• Provide training on recognising phishing emails, avoiding suspicious websites, and using secure file-sharing methods.
  • Establish clear guidelines and policies for reporting security incidents and potential threats.

Data backup neglect: A cryptic catastrophe

Imagine waking up to find your business’s data gone, vanished into the digital abyss. Without proper data backups, this nightmare can become a reality due to hardware failures, ransomware attacks, or unforeseen disasters. Data loss can have catastrophic consequences, including financial losses and damage to your reputation.

To protect your data:

  • Embrace the 3-2-1 rule for data backups. To do this, maintain at least three copies of your data on two different media types, with one copy stored securely offsite.
  • Regularly test your backups to make sure they are functional and reliable.
  • Consider automated backup solutions that simplify the process and continuously protect data.

Gambling on security: No multi-factor authentication (MFA)

Relying solely on passwords to protect your accounts is asking for trouble. Implementing Multi-Factor Authentication (MFA) adds an extra layer of protection. It can require users to provide additional authentication factors, such as a one-time code or passkey. Multi-factor authentication makes it significantly harder for cyber attackers to breach your accounts, even if they have the correct password.

To enhance your account security:

  • Enable MFA wherever possible, especially for sensitive accounts and systems.
  • Educate your employees about the importance of MFA and guide them through the setup process.

Haunted mobile phones with security risks

Mobile devices have become indispensable work tools, but they can also be haunted by security risks. To protect your business, it’s essential to pay attention to mobile security. Make sure that all company-issued mobile devices have passcodes or biometric locks enabled. Consider implementing mobile device management (MDM) solutions to enforce security policies, remotely, wipe data, and make sure devices stay up to date.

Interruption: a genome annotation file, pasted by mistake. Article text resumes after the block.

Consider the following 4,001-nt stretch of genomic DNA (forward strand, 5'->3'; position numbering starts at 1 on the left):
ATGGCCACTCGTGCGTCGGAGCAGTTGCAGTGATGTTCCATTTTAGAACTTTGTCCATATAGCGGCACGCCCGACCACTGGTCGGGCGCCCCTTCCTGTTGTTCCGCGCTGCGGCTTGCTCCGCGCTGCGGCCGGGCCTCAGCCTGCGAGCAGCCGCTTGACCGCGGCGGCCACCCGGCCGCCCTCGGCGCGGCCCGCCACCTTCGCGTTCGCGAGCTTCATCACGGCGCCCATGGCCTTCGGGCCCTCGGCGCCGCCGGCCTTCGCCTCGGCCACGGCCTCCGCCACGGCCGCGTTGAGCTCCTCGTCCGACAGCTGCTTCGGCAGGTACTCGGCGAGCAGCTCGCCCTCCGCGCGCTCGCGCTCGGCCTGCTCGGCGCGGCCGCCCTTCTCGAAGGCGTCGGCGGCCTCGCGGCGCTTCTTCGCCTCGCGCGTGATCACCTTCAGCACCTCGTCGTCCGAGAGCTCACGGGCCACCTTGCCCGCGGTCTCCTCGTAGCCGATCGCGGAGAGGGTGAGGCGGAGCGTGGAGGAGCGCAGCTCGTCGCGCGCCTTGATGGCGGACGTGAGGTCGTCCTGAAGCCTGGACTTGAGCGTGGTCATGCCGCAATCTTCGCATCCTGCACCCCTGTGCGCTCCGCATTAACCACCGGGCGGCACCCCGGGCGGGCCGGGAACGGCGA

A spooky surprise with shadow IT

Shadow IT refers to using unauthorised applications and services within your business. While it might seem harmless when employees use convenient tools they find online, these unvetted applications can pose serious security risks. They may lack the necessary security measures and expose your business to vulnerabilities.

To mitigate shadow IT risks:

  • Develop a clear policy for using software and services within your organisation.
  • Regularly audit your systems and networks to uncover any shadow IT lurking beneath the surface.

Failing to plan for a horror event

Even with all preventive measures in place, security incidents can still happen. Without an incident response plan, an attack can leave your business scrambling to recover, leading to further damage and potential data breaches.

To prepare for security incidents:

  • Develop a comprehensive incident response plan that outlines key items, including how your team will detect, respond to, and recover from security incidents.
  • Regularly test and update the incident response plan to guarantee its effectiveness.

Ghostbusters or ‘Threatbusters’…either way, you probably need to improve your cybersecurity

Don’t allow critical security vulnerabilities to lurk in the shadows of your Melbourne business any longer. We’re here to extinguish cyber threats and help you take proactive action providing a robust security posture. Contact us to schedule a comprehensive cybersecurity assessment and provide a strategy tailored to your business.

About the author

Yener is the founder and Managing Director of Intuitive IT. Prior to running his own business Yener worked for a number of corporate organisations where he gained invaluable experience and skills, as well as an understanding of how IT can complement and improve business outcomes.